And so, in 2018, for the first time in Canadian legal history, three research monkeys were retired and transferred to live out their lives elsewhere. For the first time, these boys are living with other monkeys full time, they have an outdoor as well as an indoor space (they had never seen the sky or felt grass before), and get to choose how they’d like to spend their day. They aren’t forced to do anything they don’t want to do and they have no duties.


Their journey was a massive and arduous undertaking for this organization’s volunteers to take on. The first hurdle was to approach the body that governs over lab-monkeys. In Canada, the Canadian Food Inspection Agency (CFIA) has jurisdiction over non-human primates used in research facilities. So Story Book Farm Sanctuary called them on the telephone and asked them how they would feel about doing something they had never done before – letting three young monkeys go. This conversation took the better part of three years. After just over one thousand days, they had a resounding yes from all corners of the court and collaboration became a shared goal. The problem was that the law, as defined by the CFIA, states that any monkeys that are imported for research purposes can never be designated as anything else. They either die as a result of the research or become ill from the research. If they are still healthy after completion of the research, they are usually subjected to other research within the same facility or are sold to other facilities to be part of a new project – or they are euthanized. This is the first time that the CFIA had allowed healthy research monkeys to be handed over to a sanctuary for their retirement. Their designation remains the same, they are still technically owned by the lab, but they are allowed to live out their lives at this Sanctuary.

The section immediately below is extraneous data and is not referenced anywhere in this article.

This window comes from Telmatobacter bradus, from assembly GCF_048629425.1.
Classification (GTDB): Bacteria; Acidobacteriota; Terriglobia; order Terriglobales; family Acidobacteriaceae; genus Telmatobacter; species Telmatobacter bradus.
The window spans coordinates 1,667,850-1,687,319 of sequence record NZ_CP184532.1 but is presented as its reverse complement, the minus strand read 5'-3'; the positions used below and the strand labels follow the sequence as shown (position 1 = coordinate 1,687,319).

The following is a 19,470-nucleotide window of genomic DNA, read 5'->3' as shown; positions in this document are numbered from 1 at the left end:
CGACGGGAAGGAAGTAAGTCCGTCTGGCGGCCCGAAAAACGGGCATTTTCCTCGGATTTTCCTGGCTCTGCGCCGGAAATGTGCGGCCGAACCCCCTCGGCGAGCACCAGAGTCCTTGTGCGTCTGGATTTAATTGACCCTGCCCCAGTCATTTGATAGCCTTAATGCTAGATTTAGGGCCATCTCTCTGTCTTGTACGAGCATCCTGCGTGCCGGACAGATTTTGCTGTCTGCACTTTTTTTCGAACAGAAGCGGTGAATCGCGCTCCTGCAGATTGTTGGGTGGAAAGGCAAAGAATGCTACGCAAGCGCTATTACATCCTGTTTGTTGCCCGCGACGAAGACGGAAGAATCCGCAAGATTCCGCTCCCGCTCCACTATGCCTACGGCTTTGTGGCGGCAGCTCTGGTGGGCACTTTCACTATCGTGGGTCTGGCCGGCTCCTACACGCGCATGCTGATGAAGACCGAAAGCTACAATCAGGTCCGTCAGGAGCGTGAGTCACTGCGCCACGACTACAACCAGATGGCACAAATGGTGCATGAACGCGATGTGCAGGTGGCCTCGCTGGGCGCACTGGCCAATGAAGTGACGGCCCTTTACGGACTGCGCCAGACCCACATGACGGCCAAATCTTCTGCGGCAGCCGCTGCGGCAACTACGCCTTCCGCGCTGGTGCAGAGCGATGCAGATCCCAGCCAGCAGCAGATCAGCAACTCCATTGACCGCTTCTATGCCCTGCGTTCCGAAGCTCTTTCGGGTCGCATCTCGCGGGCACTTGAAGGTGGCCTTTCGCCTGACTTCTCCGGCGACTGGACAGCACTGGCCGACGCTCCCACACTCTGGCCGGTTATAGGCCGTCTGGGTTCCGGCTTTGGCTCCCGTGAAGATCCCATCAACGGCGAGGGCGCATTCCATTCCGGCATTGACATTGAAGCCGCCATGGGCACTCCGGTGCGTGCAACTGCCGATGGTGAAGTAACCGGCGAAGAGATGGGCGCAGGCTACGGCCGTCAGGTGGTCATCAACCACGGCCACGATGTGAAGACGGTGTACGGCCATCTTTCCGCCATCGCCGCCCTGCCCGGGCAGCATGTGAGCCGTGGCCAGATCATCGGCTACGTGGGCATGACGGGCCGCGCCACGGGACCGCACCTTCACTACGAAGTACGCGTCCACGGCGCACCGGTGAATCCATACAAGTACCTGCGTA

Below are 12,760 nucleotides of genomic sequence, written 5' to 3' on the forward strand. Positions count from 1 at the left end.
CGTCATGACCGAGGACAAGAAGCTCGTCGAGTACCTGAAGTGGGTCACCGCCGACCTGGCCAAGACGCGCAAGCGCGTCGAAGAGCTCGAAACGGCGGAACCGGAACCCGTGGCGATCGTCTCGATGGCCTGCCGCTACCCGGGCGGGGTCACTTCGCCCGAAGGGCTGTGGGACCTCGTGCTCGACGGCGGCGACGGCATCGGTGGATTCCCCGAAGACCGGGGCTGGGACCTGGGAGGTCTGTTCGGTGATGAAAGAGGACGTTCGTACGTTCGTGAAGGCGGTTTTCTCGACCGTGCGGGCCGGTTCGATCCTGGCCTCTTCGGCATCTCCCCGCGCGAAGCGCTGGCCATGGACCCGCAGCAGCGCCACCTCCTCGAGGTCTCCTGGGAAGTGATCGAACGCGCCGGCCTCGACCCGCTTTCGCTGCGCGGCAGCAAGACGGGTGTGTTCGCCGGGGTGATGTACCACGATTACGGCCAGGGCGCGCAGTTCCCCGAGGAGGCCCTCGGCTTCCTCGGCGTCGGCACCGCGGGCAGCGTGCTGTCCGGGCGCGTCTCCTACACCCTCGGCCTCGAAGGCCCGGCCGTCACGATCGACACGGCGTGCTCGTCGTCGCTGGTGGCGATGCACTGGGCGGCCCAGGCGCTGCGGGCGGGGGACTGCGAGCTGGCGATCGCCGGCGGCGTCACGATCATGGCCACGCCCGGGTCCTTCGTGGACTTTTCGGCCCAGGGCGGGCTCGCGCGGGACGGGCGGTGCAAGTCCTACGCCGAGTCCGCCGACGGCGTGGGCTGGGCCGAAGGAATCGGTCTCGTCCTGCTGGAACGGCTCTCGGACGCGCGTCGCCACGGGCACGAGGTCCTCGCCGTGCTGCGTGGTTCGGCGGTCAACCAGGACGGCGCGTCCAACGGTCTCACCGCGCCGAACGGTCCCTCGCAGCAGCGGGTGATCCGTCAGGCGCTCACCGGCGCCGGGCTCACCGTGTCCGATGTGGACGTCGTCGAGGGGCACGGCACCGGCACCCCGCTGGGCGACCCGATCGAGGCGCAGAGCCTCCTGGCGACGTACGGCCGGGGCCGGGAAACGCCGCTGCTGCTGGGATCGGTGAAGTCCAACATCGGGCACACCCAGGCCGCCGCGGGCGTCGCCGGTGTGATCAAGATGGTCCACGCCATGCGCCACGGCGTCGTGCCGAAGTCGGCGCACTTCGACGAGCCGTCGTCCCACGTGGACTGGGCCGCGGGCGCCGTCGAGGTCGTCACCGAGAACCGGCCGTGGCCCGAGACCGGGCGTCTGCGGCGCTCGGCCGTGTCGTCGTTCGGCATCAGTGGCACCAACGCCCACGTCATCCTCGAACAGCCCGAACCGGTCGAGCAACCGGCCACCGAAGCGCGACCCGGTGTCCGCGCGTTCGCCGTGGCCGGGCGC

So one afternoon in May of 2018, a truck came up thier long farm driveway and it was carrying three big metal cages. Their boys had arrived.


There are several parts of that day that various participants said was the most poignant – that they stayed outside that night longer than any of the other residents, that they were so taken that things that moved in the sky (e.g. birds and clouds), or that they couldn’t stop picking grass blades – but the moment that everyone agreed may have been the most breathtaking was the way they leaped with certainty from their metal cages into their new home. As if they knew it couldn’t be much worse than where they’d been, they embraced it.


It took 3 years and 20 days to bring Cody, Pugsley, and Cedric to their retirement home. Story Book Farm Sanctuary hopes now that they have worked successfully with the CFIA and this particular research facility (which they legally cannot disclose), there will be other facilities that will feel comfortable starting the conversation to retire their monkeys. According to various statistics, there are approximately 7,500 monkeys in research facilities at any one time in Canada. There is so much more work to be done, but is it any wonder that this Foundation was more than happy to donate to one of the best kept secrets in Sunderland,  Ontario. 


Think about sponsoring one of the many Lemurs, Squirrel, Spider, Capuchin Monkeys, Baboons, or Macaques at: https://www.storybookmonkeys.org/monkeys.htm 

Remember folks, we also rely on donations from the public to distribute funds to quality groups like this. So please consider letting us to the ground work in distributing funds to worthwhile causes and click here: https://www.doncherryspetrescue.org/donate/